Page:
In the biggest slowdown since the dotcom bust of 2001, information technology (IT) spending is expected to fall nearly 4% this year, market research firm Gartner Inc. said on March 31.
Gartner forecast that worldwide IT spending would decline 3.8% in 2009 to $3.2 trillion from last year's $3.4 trillion. "IT organizations worldwide are being asked to trim budgets, and consumers are cutting back on discretionary spending," said Richard Gordon, head of global forecasting at Gartner.
"The speed and severity of the response by businesses and consumers alike to these economic circumstances will result in an IT market slowdown in 2009 that will be worse than the 2.1% decline in IT spending in 2001 when the Internet investment bubble burst," he said.
Gartner lowered its forecasts for all four key market sectors -- hardware, software, IT services and telecommunications.
It forecast spending on computing hardware in 2009 of $324.3 billion, a decline of 14.9% from the $381 billion spent last year, when the sector recorded growth of 2.8% over the previous year.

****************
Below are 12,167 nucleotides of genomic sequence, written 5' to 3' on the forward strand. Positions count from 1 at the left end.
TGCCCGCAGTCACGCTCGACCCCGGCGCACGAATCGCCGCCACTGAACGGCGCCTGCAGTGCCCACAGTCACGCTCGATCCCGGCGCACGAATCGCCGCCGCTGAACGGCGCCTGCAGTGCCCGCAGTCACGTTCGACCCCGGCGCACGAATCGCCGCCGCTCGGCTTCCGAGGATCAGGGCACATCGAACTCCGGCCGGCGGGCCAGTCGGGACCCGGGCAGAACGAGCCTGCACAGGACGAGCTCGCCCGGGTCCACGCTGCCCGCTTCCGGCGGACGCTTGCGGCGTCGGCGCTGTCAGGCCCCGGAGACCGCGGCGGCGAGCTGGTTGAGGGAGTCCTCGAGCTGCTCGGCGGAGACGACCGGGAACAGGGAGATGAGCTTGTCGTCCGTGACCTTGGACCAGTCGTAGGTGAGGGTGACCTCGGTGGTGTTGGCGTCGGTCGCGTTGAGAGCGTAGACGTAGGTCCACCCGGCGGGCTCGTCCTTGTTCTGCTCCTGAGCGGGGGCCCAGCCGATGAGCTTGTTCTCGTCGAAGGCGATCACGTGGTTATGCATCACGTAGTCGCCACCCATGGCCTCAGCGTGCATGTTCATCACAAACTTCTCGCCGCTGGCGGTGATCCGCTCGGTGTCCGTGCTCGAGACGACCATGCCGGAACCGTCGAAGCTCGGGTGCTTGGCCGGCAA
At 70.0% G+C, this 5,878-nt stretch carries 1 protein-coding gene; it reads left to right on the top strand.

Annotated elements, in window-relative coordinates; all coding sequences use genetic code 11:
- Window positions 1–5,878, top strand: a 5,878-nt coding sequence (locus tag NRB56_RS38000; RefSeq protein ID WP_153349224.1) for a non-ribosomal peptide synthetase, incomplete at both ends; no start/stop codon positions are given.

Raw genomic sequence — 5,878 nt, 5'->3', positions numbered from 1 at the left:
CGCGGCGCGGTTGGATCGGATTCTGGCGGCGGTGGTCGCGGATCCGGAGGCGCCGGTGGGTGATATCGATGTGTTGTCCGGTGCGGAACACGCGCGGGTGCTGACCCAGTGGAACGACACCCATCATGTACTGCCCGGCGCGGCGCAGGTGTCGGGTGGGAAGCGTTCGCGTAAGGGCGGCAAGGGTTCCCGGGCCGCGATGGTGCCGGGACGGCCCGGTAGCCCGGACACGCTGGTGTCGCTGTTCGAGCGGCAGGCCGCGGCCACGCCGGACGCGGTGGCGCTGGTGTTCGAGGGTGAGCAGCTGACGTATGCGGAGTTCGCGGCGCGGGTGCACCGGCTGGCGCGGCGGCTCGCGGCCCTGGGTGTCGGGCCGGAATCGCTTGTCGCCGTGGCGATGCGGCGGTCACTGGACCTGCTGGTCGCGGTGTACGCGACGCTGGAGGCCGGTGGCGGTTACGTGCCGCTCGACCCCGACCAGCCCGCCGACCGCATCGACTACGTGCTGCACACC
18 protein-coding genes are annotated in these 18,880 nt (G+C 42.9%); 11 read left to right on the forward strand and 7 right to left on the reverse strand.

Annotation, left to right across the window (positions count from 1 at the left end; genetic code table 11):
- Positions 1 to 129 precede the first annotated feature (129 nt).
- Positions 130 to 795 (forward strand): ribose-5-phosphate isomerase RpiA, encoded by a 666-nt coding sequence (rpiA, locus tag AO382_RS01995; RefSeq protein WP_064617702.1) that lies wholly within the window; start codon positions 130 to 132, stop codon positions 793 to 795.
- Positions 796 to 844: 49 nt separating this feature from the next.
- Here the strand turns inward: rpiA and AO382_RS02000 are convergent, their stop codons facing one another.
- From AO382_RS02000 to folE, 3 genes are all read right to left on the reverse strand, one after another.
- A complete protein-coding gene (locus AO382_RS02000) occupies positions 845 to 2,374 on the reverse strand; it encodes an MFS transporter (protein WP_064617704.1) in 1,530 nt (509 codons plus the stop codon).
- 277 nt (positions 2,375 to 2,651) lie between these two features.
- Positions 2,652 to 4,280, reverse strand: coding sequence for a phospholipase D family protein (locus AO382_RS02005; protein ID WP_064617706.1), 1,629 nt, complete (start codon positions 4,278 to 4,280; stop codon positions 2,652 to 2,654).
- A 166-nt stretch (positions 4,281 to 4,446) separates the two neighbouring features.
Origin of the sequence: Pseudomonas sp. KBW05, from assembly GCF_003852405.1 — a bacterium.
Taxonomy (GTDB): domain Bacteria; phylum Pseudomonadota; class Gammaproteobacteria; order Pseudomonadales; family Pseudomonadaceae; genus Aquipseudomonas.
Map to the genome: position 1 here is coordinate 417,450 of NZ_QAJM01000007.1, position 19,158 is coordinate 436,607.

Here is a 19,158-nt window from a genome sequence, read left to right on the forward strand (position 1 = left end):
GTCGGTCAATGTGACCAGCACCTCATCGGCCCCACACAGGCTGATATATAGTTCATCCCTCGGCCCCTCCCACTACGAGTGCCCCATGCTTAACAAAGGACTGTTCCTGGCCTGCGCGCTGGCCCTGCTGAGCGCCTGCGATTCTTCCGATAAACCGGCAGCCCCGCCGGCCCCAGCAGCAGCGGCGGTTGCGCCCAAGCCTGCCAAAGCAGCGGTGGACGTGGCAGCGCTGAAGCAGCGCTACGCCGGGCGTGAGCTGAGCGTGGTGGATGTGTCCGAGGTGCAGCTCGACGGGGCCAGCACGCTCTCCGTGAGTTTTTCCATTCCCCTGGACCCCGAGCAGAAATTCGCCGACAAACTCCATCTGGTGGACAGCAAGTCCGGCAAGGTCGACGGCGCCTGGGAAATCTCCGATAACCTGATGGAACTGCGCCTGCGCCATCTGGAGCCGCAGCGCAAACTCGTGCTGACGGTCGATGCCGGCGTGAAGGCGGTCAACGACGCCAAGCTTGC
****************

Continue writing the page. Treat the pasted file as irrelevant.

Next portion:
Software spending was predicted to rise by a marginal 0.3% this year to $222.6 billion from the $221.9 billion spent last year.
IT services spending was forecast to fall 1.7% to $796.1 billion from the $809.5 billion of 2008.
Telecommunications spending was expected to fall 2.9% to $1.89 trillion from the $1.95 trillion spent in 2008.
Gartner said government stimulus package spending "will not be able to offset this bleak near-term outlook. "Until global financial markets stabilize, global GDP growth, including IT spending, is unlikely to strengthen," it said.
Copyright Agence France-Presse, 2009